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Christmas Eve, Christmas Mass, and Wren boys

My Christmas for the last 6 years has been totally different to the Christmas's I had as a child growing up in a small village in South Sligo in the North West of Ireland. I loved Christmas and indeed I still do. The excitement was at fever pitch as Christmas eve approached because we had all written our letters to Santa and we would seal them in an envelope and burn them in the fire so that the words would travel up the chimney with the smoke and reach Santa at the North Pole. Shopping would have been done the day before or early on the morning of the 24th and we knew that our grandmother would bake the currney bread for us. This was a big treat for me because I loved her bread. There was always a fresh turkey delivered by my father's friend who raised them for Christmas and as I told you before, my grandmother would clean out the turkey to get it ready for the dinner on Christmas Day.

We would find our santa gifts under the tree sometime during the night of Christmas eve, we would also have gotten gifts from our parents and that would usually be some new outfits. It was so exciting to see what new coat or dress we receive to wear to go to midnight mass. I always felt very good wearing my new outfit to mass. The Church was always packed for both the midnight mass and Christmas day too. A big Christmas tree with many white lights would stand at the side of the alter and the Nativity scene was on the side alter where I would kneel and pray and ask the baby Jesus to look after my mother in heaven. Then I would go up to the choir and sing all those beautiful hymns. We always walked to Church which was less than a 1/2 a mile from our house and it was always cold but the sky was always full of stars and I would have stood outside all night looking up to see if I could see anything moving up there.

Sometimes we would get buckets of water and pour it on the steps of the house so it would freeze and then we could slide on our own self made ice rink. We had great fun on those cold nights but looking back on it now I don't know how we did not hurt ourselves. I remember a cousin from South Africa came to visit us one Christmas and it happened to be a very mild winter. He really wanted to see snow because he had never experienced snow before. I really felt very bad for him because he arrived a few days before Christmas and he was very disappointed that there was no snow, but we woke up Christmas Eve and in the middle of the day it started to snow. Wow, John was a grown man but he was like a child in a sweet shop that day. By Christmas day there was a good coating of snow on the ground and we went out playing snowball fights and I remember him laughing like a child with pure delight.

Christmas day would start off with a big breakfast and whoever did not get to midnight mass would go after breakfast. The turkey was stuffed and popped into the oven early in the morning. The veg was prepared, The Christmas pudding was steaming and we would play with our toys or play outside while dinner was cooking. When I think back on all the family around the table eating Christmas dinner I have very fond memories of that time at home. It was a tradition in our house that we did not go away from home on Christmas day but we always had our neighbors in to visit and have a drink for the day that was in it. We would tell stories and jokes and I suppose there would be a little gossip too.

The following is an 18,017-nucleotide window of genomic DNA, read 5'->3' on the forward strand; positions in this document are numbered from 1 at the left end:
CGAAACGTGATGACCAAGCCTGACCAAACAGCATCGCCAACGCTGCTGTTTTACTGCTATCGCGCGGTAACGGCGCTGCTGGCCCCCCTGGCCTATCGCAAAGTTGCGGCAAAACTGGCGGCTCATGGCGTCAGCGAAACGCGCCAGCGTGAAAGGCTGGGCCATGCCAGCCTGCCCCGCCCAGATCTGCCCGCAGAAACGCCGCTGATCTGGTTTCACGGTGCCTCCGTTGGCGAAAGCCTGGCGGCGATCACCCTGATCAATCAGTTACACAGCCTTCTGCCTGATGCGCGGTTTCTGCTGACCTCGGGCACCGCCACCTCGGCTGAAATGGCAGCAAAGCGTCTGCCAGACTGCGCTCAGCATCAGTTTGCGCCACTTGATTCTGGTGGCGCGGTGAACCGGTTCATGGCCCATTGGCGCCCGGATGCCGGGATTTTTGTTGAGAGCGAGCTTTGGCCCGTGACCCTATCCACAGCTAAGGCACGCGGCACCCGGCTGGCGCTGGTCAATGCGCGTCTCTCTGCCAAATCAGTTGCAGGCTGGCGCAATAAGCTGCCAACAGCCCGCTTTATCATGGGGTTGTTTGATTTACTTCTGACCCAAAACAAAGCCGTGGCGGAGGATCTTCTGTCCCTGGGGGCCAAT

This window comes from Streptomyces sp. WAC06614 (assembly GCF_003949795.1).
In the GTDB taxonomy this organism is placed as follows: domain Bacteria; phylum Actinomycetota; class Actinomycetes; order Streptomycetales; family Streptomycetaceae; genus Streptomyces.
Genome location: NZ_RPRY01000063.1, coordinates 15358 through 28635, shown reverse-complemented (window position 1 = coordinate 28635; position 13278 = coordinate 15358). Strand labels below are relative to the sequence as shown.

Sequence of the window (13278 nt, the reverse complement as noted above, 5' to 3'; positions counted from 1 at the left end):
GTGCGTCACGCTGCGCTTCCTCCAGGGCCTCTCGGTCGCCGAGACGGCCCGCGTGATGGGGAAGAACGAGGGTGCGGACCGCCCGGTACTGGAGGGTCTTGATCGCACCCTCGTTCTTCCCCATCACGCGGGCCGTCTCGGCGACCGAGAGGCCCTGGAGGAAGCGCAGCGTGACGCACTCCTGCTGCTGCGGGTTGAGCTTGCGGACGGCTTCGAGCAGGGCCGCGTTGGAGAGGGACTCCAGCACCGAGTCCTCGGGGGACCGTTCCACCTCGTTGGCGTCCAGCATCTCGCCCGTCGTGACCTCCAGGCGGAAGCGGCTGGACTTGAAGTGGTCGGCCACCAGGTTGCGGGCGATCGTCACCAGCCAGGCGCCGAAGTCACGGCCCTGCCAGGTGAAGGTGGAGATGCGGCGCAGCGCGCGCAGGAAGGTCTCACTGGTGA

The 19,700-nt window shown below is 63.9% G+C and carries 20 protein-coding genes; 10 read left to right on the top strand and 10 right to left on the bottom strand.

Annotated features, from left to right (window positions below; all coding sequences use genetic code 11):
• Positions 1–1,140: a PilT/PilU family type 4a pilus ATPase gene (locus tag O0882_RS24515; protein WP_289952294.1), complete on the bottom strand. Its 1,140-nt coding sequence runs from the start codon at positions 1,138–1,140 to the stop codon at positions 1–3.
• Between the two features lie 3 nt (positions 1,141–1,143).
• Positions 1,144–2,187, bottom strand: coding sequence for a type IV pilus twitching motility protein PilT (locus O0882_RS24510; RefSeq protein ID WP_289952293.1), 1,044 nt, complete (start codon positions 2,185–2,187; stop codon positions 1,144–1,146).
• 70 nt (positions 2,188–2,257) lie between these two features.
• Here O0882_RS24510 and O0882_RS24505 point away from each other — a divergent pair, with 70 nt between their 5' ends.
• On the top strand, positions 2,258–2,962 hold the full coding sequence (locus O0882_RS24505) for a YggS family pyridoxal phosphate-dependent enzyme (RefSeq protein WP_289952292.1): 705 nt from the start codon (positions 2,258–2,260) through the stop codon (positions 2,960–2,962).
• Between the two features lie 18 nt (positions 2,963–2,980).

On St Steven's day which was Dec 26th or as we called it...Wren day we would always have a lot of coins ready for the kids who were wren boys for the day. There is an old custom in Ireland where somebody catches a wren (bird) and puts him in jar and bring him around from house to house while they danced and played music. If the wren was still alive when they had visited all the houses that was a great sign but if he died that was not a good omen for the new year. Of course the kids in our village did not have a wren when they called to all the houses. But they did have to either play an instrument, sing a song, tell a story or a poem or dance before they got any money.

It was always a great night of music in all the pubs too. All the musicians would converge on Gurteen and the sessions would be mighty. Of course we always had the big wren boys visit the pubs too. They might be from Galway, Clare, or maybe Mayo. These guys were covered in straw hats, skirts and you would not know who they were. You would have maybe 10 of them, two playing music and 8 dancing a set. They would arrive into the pub and would be given the floor to perform their show for about 15 mins and when they were finished some one would go around the people with a bucket where they would gather donations. This money was not for them, it was for a certain charity that was picked by the performing group. I always thought it was a great way to raise money because we always loved the rambling musicians and dancers, never knowing who they were but always entertained by them each year.

I miss those traditions now and I don't know if it is that I am getting older and just getting sentimental or that I am so far away from home. But no matter where I am Christmas is a very special time of the year and even thought it is very different to what I was used to, nevertheless it is always a great time to be with the people you love.

So I want to wish you all a very Happy, Healthy and Prosperous New Year!

Would you like to spend Christmas 2021 in Ireland in a Castle or maybe two? We are taking names for our special Christmas tour now. Check out our website and have a look at the tours available and if you don't want to come with us in 2020 why not book with us in 2021. Come spend Christmas in Ireland. Make your dreams come true!

Best wishes


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